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Getting Involved

Every college student needs to find his or her niche on campus.  During the fall semester, first-year students ought to find a small handful of activities or groups outside their immediate roommate/hallmates/established friend group.  This is very important because having extracurricular activities will provide an expanded friend network, social outlets, and networking that can help introduce them to upperclassmen.

There will be a Student Involvement Fair on Wednesday, September 3rd from 3:30-6 pm (rain date Thursday, September 4) that will be a wonderful way for your students to get a glimpse of all that is possible at Wake Forest.   There are well over 150 student organizations at Wake Forest.  Student organizations have tables on the Mag (aka Manchester) Quad with their group’s information, as well as a sign up sheet for an email distribution list.  Students who sign up will get emails from that group and can be apprised of invitations and events.

I have heard from past students who signed up for way too many email distro lists and then got overwhelmed with all the emails, so here is the advice I gave my freshmen advisees:  walk one complete lap around all the tables and see all of the offerings before you sign up for anything.  Then on your second lap around, pick 3-5 or 4-6 or whatever seems manageable to you, and sign up just for those.

So what sort of things can students do to get involved?

Pro Humanitate is our school motto, and it means ‘for humanity.’  Many of our students express their Pro Humanitate through acts of service and volunteerism.  We have a very active Office of Service and Social Action that helps connect students to volunteer opportunities.   The Office of Service and Social Action web site allows students to look at volunteer opportunities by service area.  In addition to local volunteering, there are some alternative spring break trips and international service programs that are incredibly powerful experiences for those who participate.  Campus Kitchen is a meal prep and delivery program that brings food to the needy, and is a great outlet for students.  

For our sporty Deacs, there is a whole host of Campus Recreation options.  From club sports to intramurals to outdoor pursuits like hiking, students can continue playing a favorite sport or learn a new one.  If your student isn’t into playing sports but enjoys watching them, being part of the Screamin’ Demons student rooting section can provide great tickets and tons of new friends and acquaintances.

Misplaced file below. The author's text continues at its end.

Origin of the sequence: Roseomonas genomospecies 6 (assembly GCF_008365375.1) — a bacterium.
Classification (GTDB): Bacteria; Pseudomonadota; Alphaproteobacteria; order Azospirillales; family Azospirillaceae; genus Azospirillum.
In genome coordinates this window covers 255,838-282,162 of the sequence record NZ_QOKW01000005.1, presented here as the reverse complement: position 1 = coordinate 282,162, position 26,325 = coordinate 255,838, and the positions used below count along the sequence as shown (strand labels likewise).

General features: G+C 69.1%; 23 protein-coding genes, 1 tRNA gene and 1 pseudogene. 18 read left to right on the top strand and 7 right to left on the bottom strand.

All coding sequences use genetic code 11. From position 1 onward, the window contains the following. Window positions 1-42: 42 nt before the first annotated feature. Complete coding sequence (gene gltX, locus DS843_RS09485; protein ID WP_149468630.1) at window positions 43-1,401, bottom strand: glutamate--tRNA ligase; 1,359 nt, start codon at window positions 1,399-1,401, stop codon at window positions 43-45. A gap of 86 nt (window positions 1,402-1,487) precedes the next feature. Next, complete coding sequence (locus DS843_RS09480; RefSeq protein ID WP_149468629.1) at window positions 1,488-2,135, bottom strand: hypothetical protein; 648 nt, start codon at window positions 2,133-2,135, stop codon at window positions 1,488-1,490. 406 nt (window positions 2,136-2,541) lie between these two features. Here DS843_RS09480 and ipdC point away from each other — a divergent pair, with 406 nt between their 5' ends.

Student Union offers a wide range of campus programming.  They have Tuesday Trivia in Shorty’s, “Short Courses” which typically last a couple of hours on topics ranging from Italian cooking to pumpkin carving, movies on the weekends, and more.   They are always looking for volunteers on committees, so if there was one that interests your student, encourage him or her to email the chair and get involved.

For students who want to practice their faith – or explore new ones – there are a wide variety of denominational groups on campus through Campus Ministry. There are opportunities for worship, service, and spiritual mentoring.  Groups always welcome new members and visitors!

The arts are alive and well on Wake Forest’s campus.  Students can get involved by trying out for a campus play, auditioning for a musical performing group, or simply by attending some of the concerts, plays and shows on campus, either through the Department of Theatre and Dance or the Secrest Artists Series.  Your student may not realize that one of his classmates also likes opera, or theatre until he attends a play and sees people he knows in the audience – which can lead to a new conversation starter and the beginning of a friendship.

There are a couple of big campuswide events your students can look for later in the semester.  One is Hit the Bricks, where students form teams and run laps around the Quad all day to raise money for cancer research in honor of our fallen football hero and alumnus Brian Piccolo (you may remember his story from the movie “Brian’s Song.”)  We also have Project Pumpkin, where students host a carnival and trick-or-treating for local children.   Your Deacs can look for advertisements about those events on campus or on their respective web sites.

The Campus Life web site is teeming with options – from leadership to service and more.  Remind your student to explore all the options available.   We know that students who get involved in a couple of meaningful campus activities and broaden their social horizons tend to build a very strong network of support.  That bodes well for a happy fall semester!

And if you are concerned that your student isn’t getting involved, Campus Life has a terrific mentoring program called First Year In Focus (FYIF).   FYIF is a peer mentoring program that matches a first year student (male or female) with an upperclass student to assist in their social, personal and academic transition to Wake Forest. The program is relationally-based with the mentor and mentee meeting informally every 2 weeks to help with navigating the campus culture, connecting with resources and finding a niche on campus.  Learn more about First Year in Focus here; a referral form is available online.

You can also contact the Parent Programs office at parents@wfu.edu for some individual guidance on how best to direct your student to areas of activity that might be fulfilling.

The bottom line is this: